Building a Data Warehouse

Business decisions need to be taken fast to stay ahead of the competition and the key to that is right data, at the right time. The enterprise data warehouse acts as the central data repository, optimized for reporting and analysis. But the development of a traditional data warehouse requires skills and expertise that are scarce and expensive, which is why decision makers are hesitant to make such investments. However, with careful planning and a proper implementation plan in place, the risks associated with the development of a data warehouse can be reduced.


The data warehouse building process must start with the why, what, and where. The output of your data warehouse must align perfectly with organizational goals. This requires an investigative approach. If it starts with no clearly defined objective in place, it is bound to end as well with no returns on investment.

In the discovery stage of the project, business decision makers and technology experts should work together to identify business objectives and set milestones for project deliverables based on those objectives. Each department within an organization has different reporting needs and an enterprise data warehouse should be able to collectively cater to those requirements. Business users should clearly identify and communicate those requirements to the IT teams for them to implement and translate their ideas in a physical design.


In the design phase of a data warehousing project, logical concepts are translated into a physical design. Different data warehousing tools use different design approaches which are based on the specific problems those tools are developed to address. If the goal is to optimize BI capabilities and make data reporting faster, Kimball’s bottom-up approach of developing a data warehouse from data marts is the best way to go. However, Inmon’s top-down approach is best suited if the primary objective of a data warehouse is to record the atomic level of data and treat the data warehouse as a central information repository for a business.

Each department within an organization usually maintains a different transactional database. These transactional data sources are used for data entry but lack the capabilities to present the data for reporting. Dimensional modeling is used to denormalize the entities to incorporate the BI capabilities for faster reporting and analysis. A dimensional data model contains facts and dimensions and specifies the relationships between them. Facts are entities that contain numeric information and dimensions contain descriptive data about a certain fact. Usually a business fact is explained using multiple dimensions and the structure of the dimensional data model resembles a star. This resemblance is why a dimensional model is also called a star schema. When creating dimensional models, attributes in a dimension entity are also identified as slowly changing dimensions or fast changing dimensions.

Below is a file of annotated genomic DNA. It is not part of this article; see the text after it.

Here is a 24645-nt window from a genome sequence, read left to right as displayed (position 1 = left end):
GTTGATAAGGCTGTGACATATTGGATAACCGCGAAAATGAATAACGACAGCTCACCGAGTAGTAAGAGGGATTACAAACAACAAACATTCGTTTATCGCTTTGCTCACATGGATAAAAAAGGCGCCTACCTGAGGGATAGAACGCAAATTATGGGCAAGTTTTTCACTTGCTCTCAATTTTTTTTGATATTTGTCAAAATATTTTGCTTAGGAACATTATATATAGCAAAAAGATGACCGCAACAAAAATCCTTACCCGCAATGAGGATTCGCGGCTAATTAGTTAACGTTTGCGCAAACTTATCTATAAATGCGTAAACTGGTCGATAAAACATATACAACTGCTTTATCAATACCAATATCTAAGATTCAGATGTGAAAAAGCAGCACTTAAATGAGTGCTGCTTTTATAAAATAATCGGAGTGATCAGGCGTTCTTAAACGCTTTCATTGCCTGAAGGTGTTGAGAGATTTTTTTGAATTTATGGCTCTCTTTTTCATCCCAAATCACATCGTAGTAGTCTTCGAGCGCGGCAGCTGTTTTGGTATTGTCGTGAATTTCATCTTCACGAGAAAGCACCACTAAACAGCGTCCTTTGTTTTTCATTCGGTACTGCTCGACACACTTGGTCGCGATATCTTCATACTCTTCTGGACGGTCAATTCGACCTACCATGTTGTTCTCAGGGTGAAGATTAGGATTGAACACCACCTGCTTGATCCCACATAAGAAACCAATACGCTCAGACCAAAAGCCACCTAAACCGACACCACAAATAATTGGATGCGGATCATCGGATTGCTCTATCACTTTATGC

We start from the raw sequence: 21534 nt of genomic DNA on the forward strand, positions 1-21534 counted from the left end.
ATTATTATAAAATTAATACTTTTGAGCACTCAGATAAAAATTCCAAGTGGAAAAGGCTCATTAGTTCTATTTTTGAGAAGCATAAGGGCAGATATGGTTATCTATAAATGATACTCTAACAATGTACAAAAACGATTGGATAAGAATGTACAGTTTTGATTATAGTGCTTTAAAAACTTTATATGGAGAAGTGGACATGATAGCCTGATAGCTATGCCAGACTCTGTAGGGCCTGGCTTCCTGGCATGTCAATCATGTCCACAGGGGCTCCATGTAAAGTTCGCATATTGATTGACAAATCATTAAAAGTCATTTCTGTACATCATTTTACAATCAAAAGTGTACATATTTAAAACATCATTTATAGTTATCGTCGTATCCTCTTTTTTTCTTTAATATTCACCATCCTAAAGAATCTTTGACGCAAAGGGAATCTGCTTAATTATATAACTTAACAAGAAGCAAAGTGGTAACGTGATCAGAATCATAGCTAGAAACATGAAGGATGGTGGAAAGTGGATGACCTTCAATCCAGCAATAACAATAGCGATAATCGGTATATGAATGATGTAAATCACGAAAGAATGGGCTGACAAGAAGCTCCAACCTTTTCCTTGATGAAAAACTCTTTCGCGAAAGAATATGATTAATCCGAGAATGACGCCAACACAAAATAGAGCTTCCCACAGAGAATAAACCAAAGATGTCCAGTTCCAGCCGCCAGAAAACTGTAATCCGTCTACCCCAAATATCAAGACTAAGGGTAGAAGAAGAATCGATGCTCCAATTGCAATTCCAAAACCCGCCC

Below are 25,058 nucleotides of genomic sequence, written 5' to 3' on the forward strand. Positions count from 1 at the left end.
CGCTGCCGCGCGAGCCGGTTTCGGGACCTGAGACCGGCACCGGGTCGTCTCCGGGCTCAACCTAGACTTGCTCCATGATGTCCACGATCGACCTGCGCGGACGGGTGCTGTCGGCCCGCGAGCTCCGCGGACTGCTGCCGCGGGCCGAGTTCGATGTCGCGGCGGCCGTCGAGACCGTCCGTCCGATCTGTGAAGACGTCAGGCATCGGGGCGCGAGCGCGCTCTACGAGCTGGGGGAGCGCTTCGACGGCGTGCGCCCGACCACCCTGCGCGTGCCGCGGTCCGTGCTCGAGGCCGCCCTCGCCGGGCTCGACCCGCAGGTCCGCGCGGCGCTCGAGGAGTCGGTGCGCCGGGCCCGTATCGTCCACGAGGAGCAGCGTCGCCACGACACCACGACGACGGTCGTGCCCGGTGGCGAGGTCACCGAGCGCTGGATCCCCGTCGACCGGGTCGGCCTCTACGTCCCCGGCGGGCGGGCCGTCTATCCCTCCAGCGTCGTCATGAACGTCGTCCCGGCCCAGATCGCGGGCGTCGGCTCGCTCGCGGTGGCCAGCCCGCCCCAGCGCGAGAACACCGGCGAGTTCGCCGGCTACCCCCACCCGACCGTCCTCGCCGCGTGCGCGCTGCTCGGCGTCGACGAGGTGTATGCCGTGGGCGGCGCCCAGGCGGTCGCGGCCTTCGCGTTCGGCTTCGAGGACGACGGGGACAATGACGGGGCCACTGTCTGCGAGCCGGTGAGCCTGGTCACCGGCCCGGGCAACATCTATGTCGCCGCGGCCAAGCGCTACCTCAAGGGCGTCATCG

You start designing a data warehouse by establishing connections to the transaction systems. With the help of data virtualization technology, users can also connect to multiple structured and unstructured data sources at once. Once the connections are established, the next step is modeling the data. The entities in the transactional database are denormalized, and facts and dimensions are identified to create dimensional models.


After identifying facts and dimensions and creating data models, the next stage is the development phase. The development stage of a data warehouse comprises of two main components. The first is to map data models to their physical counterparts. Source entities can be manually mapped to the destination entities. Some advanced data warehousing technologies also provide in-built auto-mapping functionality. The auto-mapping feature makes use of fuzzy name logic to map source entities to the respective destinations.

Another important component in the development stage is to define data load settings for the ETL of data from external sources into the data warehouse. Usually, a full load is performed the first time and then incremental load is sufficient to extract and load new data entered in the transactions systems or relational databases. Data load requirements depend on the business needs and volume and velocity of the incoming data.


Deploying a data warehouse is different than deploying a transactional database. A data warehouse is usually deployed incrementally, in different tiers. Each layer is tested after it is deployed so that if there are any problems, they are identified and solved simultaneously. A data warehouse is not rolled out or made available to all the users within an organization at once. The pace at which the deployment takes place, and the order in which various groups get access to the data warehouse, depends on the requirements identified in the discovery stage.

The deployment stage begins with putting infrastructure (servers, hardware, storage, etc.) in place. Then software is installed and tested to ensure that it is ready for production. Next comes the design part where transactional sources are connected, facts and dimensions are identified, entities are denormalized, and dimensional models are created. Once relational and OLAP databases for data warehouse are set up, ETL processes are brought online by specifying data load settings. The application and BI integration layers are added last. A data warehouse without a proper UI (user interface) is of no use to users. It will be able to maintain historical data but without application and BI integration layers, a data warehouse will lack the capabilities to present the data to the users for analysis or creating reports.

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